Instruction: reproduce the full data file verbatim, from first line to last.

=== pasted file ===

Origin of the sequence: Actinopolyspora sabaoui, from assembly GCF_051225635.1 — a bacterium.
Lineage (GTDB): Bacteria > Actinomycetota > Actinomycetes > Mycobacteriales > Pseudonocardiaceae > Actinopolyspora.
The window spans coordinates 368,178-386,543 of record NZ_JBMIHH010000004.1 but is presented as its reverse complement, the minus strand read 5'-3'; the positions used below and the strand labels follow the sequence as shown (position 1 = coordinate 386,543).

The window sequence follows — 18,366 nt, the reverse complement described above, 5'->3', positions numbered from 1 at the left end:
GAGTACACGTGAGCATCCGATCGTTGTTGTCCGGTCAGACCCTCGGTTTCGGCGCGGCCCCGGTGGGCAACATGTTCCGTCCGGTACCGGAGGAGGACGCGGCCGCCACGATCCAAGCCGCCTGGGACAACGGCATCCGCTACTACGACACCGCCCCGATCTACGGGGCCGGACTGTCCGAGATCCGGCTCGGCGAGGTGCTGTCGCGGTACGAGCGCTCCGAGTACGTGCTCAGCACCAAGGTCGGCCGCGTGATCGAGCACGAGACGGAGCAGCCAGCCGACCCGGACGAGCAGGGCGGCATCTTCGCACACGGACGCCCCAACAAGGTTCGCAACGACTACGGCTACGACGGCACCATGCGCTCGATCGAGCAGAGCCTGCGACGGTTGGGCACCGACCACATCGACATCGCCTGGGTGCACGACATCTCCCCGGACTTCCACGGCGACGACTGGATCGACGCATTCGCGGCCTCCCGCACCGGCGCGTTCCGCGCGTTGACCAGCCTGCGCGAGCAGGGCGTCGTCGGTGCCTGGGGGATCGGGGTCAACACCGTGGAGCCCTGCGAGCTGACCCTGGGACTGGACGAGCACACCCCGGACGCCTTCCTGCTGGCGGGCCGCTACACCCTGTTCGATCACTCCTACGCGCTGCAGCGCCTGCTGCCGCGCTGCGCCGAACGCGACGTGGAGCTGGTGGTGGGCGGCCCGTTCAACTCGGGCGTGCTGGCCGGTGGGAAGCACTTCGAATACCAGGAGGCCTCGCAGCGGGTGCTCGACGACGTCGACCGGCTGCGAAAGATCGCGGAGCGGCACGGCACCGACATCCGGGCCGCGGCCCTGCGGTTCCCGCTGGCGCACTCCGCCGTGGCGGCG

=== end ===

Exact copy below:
Origin of the sequence: Actinopolyspora sabaoui, from assembly GCF_051225635.1 — a bacterium.
Lineage (GTDB): Bacteria > Actinomycetota > Actinomycetes > Mycobacteriales > Pseudonocardiaceae > Actinopolyspora.
The window spans coordinates 368,178-386,543 of record NZ_JBMIHH010000004.1 but is presented as its reverse complement, the minus strand read 5'-3'; the positions used below and the strand labels follow the sequence as shown (position 1 = coordinate 386,543).

The window sequence follows — 18,366 nt, the reverse complement described above, 5'->3', positions numbered from 1 at the left end:
GAGTACACGTGAGCATCCGATCGTTGTTGTCCGGTCAGACCCTCGGTTTCGGCGCGGCCCCGGTGGGCAACATGTTCCGTCCGGTACCGGAGGAGGACGCGGCCGCCACGATCCAAGCCGCCTGGGACAACGGCATCCGCTACTACGACACCGCCCCGATCTACGGGGCCGGACTGTCCGAGATCCGGCTCGGCGAGGTGCTGTCGCGGTACGAGCGCTCCGAGTACGTGCTCAGCACCAAGGTCGGCCGCGTGATCGAGCACGAGACGGAGCAGCCAGCCGACCCGGACGAGCAGGGCGGCATCTTCGCACACGGACGCCCCAACAAGGTTCGCAACGACTACGGCTACGACGGCACCATGCGCTCGATCGAGCAGAGCCTGCGACGGTTGGGCACCGACCACATCGACATCGCCTGGGTGCACGACATCTCCCCGGACTTCCACGGCGACGACTGGATCGACGCATTCGCGGCCTCCCGCACCGGCGCGTTCCGCGCGTTGACCAGCCTGCGCGAGCAGGGCGTCGTCGGTGCCTGGGGGATCGGGGTCAACACCGTGGAGCCCTGCGAGCTGACCCTGGGACTGGACGAGCACACCCCGGACGCCTTCCTGCTGGCGGGCCGCTACACCCTGTTCGATCACTCCTACGCGCTGCAGCGCCTGCTGCCGCGCTGCGCCGAACGCGACGTGGAGCTGGTGGTGGGCGGCCCGTTCAACTCGGGCGTGCTGGCCGGTGGGAAGCACTTCGAATACCAGGAGGCCTCGCAGCGGGTGCTCGACGACGTCGACCGGCTGCGAAAGATCGCGGAGCGGCACGGCACCGACATCCGGGCCGCGGCCCTGCGGTTCCCGCTGGCGCACTCCGCCGTGGCGGCG